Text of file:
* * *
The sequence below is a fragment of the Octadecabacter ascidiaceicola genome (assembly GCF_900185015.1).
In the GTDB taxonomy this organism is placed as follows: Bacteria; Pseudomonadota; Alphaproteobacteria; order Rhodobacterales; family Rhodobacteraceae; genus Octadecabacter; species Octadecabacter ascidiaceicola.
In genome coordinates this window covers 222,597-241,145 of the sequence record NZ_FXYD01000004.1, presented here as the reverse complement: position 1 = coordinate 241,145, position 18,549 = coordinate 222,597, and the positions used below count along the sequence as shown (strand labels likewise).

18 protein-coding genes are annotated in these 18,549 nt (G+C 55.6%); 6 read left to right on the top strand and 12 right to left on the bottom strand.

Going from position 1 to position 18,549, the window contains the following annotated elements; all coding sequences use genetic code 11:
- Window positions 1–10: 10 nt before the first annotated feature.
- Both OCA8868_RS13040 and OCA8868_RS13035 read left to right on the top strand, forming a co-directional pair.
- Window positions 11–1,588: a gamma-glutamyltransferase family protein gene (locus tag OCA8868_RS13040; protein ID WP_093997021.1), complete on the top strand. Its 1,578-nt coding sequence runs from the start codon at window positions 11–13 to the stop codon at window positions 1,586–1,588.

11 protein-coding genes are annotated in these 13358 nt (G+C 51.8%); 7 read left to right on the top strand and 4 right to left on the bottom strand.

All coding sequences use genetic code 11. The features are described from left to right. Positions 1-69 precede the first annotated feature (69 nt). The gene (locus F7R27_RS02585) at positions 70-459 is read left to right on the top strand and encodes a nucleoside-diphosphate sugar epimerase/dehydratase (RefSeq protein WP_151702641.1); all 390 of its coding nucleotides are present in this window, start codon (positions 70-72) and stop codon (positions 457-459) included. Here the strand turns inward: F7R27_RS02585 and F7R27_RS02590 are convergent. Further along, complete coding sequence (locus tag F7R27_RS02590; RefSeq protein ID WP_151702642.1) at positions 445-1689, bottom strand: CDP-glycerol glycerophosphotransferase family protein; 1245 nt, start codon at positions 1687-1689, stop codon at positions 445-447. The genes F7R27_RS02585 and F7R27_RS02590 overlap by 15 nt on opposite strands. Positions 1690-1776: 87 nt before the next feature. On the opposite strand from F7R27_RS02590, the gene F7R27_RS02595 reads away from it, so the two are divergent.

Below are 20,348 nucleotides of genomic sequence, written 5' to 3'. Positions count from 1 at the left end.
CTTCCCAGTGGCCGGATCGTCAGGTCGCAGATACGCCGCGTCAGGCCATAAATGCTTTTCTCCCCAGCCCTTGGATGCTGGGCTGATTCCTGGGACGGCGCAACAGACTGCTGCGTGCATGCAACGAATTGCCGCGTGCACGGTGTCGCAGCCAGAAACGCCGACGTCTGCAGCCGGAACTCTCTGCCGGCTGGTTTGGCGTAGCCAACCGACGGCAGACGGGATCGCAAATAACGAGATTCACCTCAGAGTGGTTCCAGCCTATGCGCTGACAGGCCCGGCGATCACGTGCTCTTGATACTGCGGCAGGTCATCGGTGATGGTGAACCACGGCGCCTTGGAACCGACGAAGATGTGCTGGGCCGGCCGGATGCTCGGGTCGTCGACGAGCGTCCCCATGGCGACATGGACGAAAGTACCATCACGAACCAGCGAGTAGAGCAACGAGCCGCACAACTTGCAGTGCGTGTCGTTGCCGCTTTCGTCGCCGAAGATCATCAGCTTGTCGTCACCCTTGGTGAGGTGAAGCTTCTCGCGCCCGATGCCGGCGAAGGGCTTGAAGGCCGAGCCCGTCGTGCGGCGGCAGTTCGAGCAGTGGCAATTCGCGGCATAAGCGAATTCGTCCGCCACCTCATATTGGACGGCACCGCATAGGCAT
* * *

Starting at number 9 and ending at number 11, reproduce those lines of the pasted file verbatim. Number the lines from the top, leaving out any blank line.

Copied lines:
11 protein-coding genes are annotated in these 13358 nt (G+C 51.8%); 7 read left to right on the top strand and 4 right to left on the bottom strand.

All coding sequences use genetic code 11. The features are described from left to right. Positions 1-69 precede the first annotated feature (69 nt). The gene (locus F7R27_RS02585) at positions 70-459 is read left to right on the top strand and encodes a nucleoside-diphosphate sugar epimerase/dehydratase (RefSeq protein WP_151702641.1); all 390 of its coding nucleotides are present in this window, start codon (positions 70-72) and stop codon (positions 457-459) included. Here the strand turns inward: F7R27_RS02585 and F7R27_RS02590 are convergent. Further along, complete coding sequence (locus tag F7R27_RS02590; RefSeq protein ID WP_151702642.1) at positions 445-1689, bottom strand: CDP-glycerol glycerophosphotransferase family protein; 1245 nt, start codon at positions 1687-1689, stop codon at positions 445-447. The genes F7R27_RS02585 and F7R27_RS02590 overlap by 15 nt on opposite strands. Positions 1690-1776: 87 nt before the next feature. On the opposite strand from F7R27_RS02590, the gene F7R27_RS02595 reads away from it, so the two are divergent.

Below are 20,348 nucleotides of genomic sequence, written 5' to 3'. Positions count from 1 at the left end.